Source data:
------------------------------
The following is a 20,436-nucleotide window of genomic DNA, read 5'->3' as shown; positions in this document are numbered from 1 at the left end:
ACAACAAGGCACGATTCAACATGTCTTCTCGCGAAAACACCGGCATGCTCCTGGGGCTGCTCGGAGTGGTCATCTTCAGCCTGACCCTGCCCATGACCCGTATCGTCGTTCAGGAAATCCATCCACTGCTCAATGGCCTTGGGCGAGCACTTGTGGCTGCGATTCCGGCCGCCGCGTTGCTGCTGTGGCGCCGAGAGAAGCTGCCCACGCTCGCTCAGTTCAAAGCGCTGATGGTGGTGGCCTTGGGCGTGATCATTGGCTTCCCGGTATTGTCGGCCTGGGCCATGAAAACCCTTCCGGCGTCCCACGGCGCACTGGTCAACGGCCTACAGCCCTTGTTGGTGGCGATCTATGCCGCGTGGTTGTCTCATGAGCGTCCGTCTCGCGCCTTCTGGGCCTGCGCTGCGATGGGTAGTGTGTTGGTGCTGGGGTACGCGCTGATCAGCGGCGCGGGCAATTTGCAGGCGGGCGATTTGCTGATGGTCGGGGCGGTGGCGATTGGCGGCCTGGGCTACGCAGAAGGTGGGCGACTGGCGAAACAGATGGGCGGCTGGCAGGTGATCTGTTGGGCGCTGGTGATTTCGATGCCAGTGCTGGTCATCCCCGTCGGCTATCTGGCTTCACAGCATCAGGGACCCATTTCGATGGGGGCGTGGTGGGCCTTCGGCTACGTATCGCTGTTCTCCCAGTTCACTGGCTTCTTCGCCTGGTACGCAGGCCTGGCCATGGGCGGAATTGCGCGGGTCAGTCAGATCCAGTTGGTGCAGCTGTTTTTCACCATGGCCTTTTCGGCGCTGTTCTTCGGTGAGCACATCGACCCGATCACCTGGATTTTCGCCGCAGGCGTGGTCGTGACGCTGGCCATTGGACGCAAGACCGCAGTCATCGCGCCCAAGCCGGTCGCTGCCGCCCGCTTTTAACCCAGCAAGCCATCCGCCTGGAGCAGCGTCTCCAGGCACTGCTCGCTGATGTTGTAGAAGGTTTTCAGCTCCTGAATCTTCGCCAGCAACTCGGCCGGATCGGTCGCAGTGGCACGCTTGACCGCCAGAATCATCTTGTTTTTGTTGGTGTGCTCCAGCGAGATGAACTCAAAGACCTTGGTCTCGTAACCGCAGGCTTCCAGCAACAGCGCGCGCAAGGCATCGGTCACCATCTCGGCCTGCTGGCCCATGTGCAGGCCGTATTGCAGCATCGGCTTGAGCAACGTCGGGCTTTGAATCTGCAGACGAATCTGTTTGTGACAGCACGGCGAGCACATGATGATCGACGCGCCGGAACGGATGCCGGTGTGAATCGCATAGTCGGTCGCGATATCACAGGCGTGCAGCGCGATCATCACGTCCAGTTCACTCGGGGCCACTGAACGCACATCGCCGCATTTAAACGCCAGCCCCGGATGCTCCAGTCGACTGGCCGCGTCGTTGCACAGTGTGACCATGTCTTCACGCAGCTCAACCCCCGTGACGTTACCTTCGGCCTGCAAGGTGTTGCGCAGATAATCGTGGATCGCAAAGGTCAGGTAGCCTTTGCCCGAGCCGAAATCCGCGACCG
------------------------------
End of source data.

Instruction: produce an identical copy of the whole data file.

The following is a 20,436-nucleotide window of genomic DNA, read 5'->3' as shown; positions in this document are numbered from 1 at the left end:
ACAACAAGGCACGATTCAACATGTCTTCTCGCGAAAACACCGGCATGCTCCTGGGGCTGCTCGGAGTGGTCATCTTCAGCCTGACCCTGCCCATGACCCGTATCGTCGTTCAGGAAATCCATCCACTGCTCAATGGCCTTGGGCGAGCACTTGTGGCTGCGATTCCGGCCGCCGCGTTGCTGCTGTGGCGCCGAGAGAAGCTGCCCACGCTCGCTCAGTTCAAAGCGCTGATGGTGGTGGCCTTGGGCGTGATCATTGGCTTCCCGGTATTGTCGGCCTGGGCCATGAAAACCCTTCCGGCGTCCCACGGCGCACTGGTCAACGGCCTACAGCCCTTGTTGGTGGCGATCTATGCCGCGTGGTTGTCTCATGAGCGTCCGTCTCGCGCCTTCTGGGCCTGCGCTGCGATGGGTAGTGTGTTGGTGCTGGGGTACGCGCTGATCAGCGGCGCGGGCAATTTGCAGGCGGGCGATTTGCTGATGGTCGGGGCGGTGGCGATTGGCGGCCTGGGCTACGCAGAAGGTGGGCGACTGGCGAAACAGATGGGCGGCTGGCAGGTGATCTGTTGGGCGCTGGTGATTTCGATGCCAGTGCTGGTCATCCCCGTCGGCTATCTGGCTTCACAGCATCAGGGACCCATTTCGATGGGGGCGTGGTGGGCCTTCGGCTACGTATCGCTGTTCTCCCAGTTCACTGGCTTCTTCGCCTGGTACGCAGGCCTGGCCATGGGCGGAATTGCGCGGGTCAGTCAGATCCAGTTGGTGCAGCTGTTTTTCACCATGGCCTTTTCGGCGCTGTTCTTCGGTGAGCACATCGACCCGATCACCTGGATTTTCGCCGCAGGCGTGGTCGTGACGCTGGCCATTGGACGCAAGACCGCAGTCATCGCGCCCAAGCCGGTCGCTGCCGCCCGCTTTTAACCCAGCAAGCCATCCGCCTGGAGCAGCGTCTCCAGGCACTGCTCGCTGATGTTGTAGAAGGTTTTCAGCTCCTGAATCTTCGCCAGCAACTCGGCCGGATCGGTCGCAGTGGCACGCTTGACCGCCAGAATCATCTTGTTTTTGTTGGTGTGCTCCAGCGAGATGAACTCAAAGACCTTGGTCTCGTAACCGCAGGCTTCCAGCAACAGCGCGCGCAAGGCATCGGTCACCATCTCGGCCTGCTGGCCCATGTGCAGGCCGTATTGCAGCATCGGCTTGAGCAACGTCGGGCTTTGAATCTGCAGACGAATCTGTTTGTGACAGCACGGCGAGCACATGATGATCGACGCGCCGGAACGGATGCCGGTGTGAATCGCATAGTCGGTCGCGATATCACAGGCGTGCAGCGCGATCATCACGTCCAGTTCACTCGGGGCCACTGAACGCACATCGCCGCATTTAAACGCCAGCCCCGGATGCTCCAGTCGACTGGCCGCGTCGTTGCACAGTGTGACCATGTCTTCACGCAGCTCAACCCCCGTGACGTTACCTTCGGCCTGCAAGGTGTTGCGCAGATAATCGTGGATCGCAAAGGTCAGGTAGCCTTTGCCCGAGCCGAAATCCGCGACCG